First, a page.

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U.S. v. LIEBACH

April 9, 2003

UNITED STATES OF AMERICA, EX REL., DAVID GETHERS, PLAINTIFF,
v.
BLAIR J. LEIBACH, DEFENDANT.



The opinion of the court was delivered by: Charles P. Kocoras, Chief United States District Judge

MEMORANDUM OPINION

This matter comes before the court on Petitioner David Gethers' request for habeas relief under 28 U.S.C. § 2254. For the reasons set forth below, we deny the petition.

BACKGROUND

Gethers is serving a thirty-year prison sentence in the custody of the State of Illinois. He was convicted by a jury for the murder of Calvin Sutton, the estranged husband of his girlfriend, Valerie Jones. Gethers admitted fatally shooting Sutton but maintained that it was in self-defense. The jury convicted him of first degree murder anyhow.

LEGAL STANDARD

Gethers must demonstrate that the adverse state court proceeding "resulted in a decision that was contrary to, or involved an unreasonable application of, clearly established Federal law, as determined by the Supreme Court of the United States." 28 U.S.C. § 2254 (d)(1); Williams v. Taylor, 529 U.S. 362, 379 (2000).

DISCUSSION

Gethers alleges that his conviction is unconstitutional because he was denied due process in the following ways:

1. The trial court gave inconsistent instructions to the jury;
2. The trial court excluded his testimony that he knew the deceased carried a weapon; and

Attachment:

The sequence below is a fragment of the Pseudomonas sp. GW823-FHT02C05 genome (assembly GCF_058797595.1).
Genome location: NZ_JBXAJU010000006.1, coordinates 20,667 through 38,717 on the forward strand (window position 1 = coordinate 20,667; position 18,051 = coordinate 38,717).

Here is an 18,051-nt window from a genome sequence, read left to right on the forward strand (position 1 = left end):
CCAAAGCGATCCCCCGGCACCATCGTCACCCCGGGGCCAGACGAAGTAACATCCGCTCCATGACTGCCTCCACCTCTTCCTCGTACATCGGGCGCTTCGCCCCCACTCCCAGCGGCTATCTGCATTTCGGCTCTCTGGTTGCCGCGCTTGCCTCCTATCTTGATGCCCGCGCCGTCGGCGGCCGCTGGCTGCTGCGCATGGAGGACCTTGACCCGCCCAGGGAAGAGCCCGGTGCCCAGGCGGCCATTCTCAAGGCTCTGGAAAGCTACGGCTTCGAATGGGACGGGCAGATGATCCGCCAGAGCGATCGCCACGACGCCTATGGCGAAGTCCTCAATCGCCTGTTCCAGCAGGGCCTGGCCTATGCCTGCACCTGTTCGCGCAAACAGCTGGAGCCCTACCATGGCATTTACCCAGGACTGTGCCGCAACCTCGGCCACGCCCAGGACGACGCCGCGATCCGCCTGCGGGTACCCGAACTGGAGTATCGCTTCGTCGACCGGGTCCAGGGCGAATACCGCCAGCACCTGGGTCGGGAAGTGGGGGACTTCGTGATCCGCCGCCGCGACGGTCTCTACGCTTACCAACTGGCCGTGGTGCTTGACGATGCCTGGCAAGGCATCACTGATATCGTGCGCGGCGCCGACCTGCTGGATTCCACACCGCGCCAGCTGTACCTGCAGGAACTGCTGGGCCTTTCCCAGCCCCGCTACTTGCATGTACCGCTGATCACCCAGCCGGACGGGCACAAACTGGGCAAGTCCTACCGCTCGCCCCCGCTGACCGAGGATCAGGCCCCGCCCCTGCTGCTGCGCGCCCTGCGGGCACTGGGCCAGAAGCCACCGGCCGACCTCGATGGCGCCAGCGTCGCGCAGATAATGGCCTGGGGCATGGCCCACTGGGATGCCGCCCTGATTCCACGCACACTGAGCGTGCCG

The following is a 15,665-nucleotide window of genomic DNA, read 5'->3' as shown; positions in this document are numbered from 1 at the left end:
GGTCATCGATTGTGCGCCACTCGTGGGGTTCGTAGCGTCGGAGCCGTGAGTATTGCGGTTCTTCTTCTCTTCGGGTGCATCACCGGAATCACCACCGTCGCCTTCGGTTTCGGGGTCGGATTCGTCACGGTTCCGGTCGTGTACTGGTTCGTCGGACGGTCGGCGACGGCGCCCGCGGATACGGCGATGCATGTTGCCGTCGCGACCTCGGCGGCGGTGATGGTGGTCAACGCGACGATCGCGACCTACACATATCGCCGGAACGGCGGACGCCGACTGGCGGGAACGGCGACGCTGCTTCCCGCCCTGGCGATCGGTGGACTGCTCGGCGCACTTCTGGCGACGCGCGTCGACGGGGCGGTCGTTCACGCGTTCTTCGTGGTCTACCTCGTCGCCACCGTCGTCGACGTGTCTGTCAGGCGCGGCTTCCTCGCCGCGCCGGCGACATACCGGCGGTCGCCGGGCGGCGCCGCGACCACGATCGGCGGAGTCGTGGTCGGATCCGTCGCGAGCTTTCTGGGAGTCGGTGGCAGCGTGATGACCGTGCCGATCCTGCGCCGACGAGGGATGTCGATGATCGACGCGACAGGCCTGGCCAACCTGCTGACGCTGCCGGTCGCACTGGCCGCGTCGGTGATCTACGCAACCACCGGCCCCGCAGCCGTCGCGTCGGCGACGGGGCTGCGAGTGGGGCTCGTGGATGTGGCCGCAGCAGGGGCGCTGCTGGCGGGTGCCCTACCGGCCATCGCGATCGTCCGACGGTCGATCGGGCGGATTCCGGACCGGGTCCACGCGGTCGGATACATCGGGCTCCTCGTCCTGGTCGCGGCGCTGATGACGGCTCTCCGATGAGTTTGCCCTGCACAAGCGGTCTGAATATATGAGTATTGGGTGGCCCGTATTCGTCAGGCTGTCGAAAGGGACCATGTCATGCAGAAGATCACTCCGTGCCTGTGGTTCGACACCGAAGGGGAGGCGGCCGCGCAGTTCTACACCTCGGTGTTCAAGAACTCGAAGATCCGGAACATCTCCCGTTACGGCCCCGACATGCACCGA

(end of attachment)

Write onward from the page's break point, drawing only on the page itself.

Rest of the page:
3. Prosecutorial improprieties during cross-examination and closing arguments.
I. Inconsistent Instructions

Gethers complains that the jury was given two different jury instructions: one for first degree murder and one for second degree murder. The instruction for first degree murder directed the jury to find Gethers guilty if the State had proven the elements beyond a reasonable doubt. ILLINOIS PATTERN JURY INSTRUCTION — CRIMINAL 7.02 3d ("IPI 7.02"). The instruction for second degree murder begins with the entirety of IPI 7.02 followed by the following language:

If you find from your consideration of all the evidence that each one of these propositions has been proved beyond a reasonable doubt, then you should go on with your deliberations to decide whether a mitigating factor has been proved so that the defendant is guilty of the lesser offense of second degree murder instead of first degree murder.
You may not consider whether the defendant is guilty of the lesser offense of second degree murder until and unless you have first determined that the State has proved beyond a reasonable doubt each of the previously stated propositions.
The defendant has the burden of proving by a preponderance of the evidence that a mitigating factor is present so that he is guilty of the lesser offense of second degree murder instead of first degree murder. By this I mean that you must be persuaded, considering all the evidence in this case, that it is probably more true than not true that either of the following mitigating factors is present: that the defendant, at the time he performed the acts which caused the death of [Calvin Sutton], believed the circumstances to be such that they justified the deadly force he used, but his belief that such circumstances existed was unreasonable, or acted under a sudden and intense passion resulting from serious provocation by the deceased
If you find from your consideration of all the evidence that the defendant has proved by a preponderance of the evidence that either mitigating factor is present so that he is guilty of the lesser offense of second degree murder instead of first degree murder, you should find the defendant guilty of second degree murder.